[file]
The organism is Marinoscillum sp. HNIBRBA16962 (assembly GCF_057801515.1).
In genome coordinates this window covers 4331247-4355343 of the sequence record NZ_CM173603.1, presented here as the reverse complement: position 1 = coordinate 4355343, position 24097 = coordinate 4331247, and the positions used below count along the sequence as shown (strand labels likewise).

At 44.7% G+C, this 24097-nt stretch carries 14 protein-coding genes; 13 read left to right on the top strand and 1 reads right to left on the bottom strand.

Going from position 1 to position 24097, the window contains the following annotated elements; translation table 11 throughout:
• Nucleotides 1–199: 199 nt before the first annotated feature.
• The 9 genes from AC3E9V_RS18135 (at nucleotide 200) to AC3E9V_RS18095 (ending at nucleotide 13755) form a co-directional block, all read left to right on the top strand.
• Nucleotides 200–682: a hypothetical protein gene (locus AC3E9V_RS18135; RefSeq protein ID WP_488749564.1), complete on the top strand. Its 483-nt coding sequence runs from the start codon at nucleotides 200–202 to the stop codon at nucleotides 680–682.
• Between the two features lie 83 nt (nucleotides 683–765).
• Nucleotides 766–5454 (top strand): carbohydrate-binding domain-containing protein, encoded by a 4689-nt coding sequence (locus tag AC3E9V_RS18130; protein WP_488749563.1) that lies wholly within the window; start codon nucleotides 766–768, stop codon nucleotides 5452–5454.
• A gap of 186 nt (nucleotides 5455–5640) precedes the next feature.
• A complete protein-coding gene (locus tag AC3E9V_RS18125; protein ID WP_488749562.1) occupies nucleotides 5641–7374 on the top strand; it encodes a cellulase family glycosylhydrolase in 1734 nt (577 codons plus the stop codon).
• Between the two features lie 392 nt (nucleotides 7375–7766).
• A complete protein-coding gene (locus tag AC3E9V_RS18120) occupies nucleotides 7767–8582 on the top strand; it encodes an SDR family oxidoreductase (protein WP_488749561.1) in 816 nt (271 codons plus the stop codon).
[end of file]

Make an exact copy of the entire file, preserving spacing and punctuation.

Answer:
The organism is Marinoscillum sp. HNIBRBA16962 (assembly GCF_057801515.1).
In genome coordinates this window covers 4331247-4355343 of the sequence record NZ_CM173603.1, presented here as the reverse complement: position 1 = coordinate 4355343, position 24097 = coordinate 4331247, and the positions used below count along the sequence as shown (strand labels likewise).

At 44.7% G+C, this 24097-nt stretch carries 14 protein-coding genes; 13 read left to right on the top strand and 1 reads right to left on the bottom strand.

Going from position 1 to position 24097, the window contains the following annotated elements; translation table 11 throughout:
• Nucleotides 1–199: 199 nt before the first annotated feature.
• The 9 genes from AC3E9V_RS18135 (at nucleotide 200) to AC3E9V_RS18095 (ending at nucleotide 13755) form a co-directional block, all read left to right on the top strand.
• Nucleotides 200–682: a hypothetical protein gene (locus AC3E9V_RS18135; RefSeq protein ID WP_488749564.1), complete on the top strand. Its 483-nt coding sequence runs from the start codon at nucleotides 200–202 to the stop codon at nucleotides 680–682.
• Between the two features lie 83 nt (nucleotides 683–765).
• Nucleotides 766–5454 (top strand): carbohydrate-binding domain-containing protein, encoded by a 4689-nt coding sequence (locus tag AC3E9V_RS18130; protein WP_488749563.1) that lies wholly within the window; start codon nucleotides 766–768, stop codon nucleotides 5452–5454.
• A gap of 186 nt (nucleotides 5455–5640) precedes the next feature.
• A complete protein-coding gene (locus tag AC3E9V_RS18125; protein ID WP_488749562.1) occupies nucleotides 5641–7374 on the top strand; it encodes a cellulase family glycosylhydrolase in 1734 nt (577 codons plus the stop codon).
• Between the two features lie 392 nt (nucleotides 7375–7766).
• A complete protein-coding gene (locus tag AC3E9V_RS18120) occupies nucleotides 7767–8582 on the top strand; it encodes an SDR family oxidoreductase (protein WP_488749561.1) in 816 nt (271 codons plus the stop codon).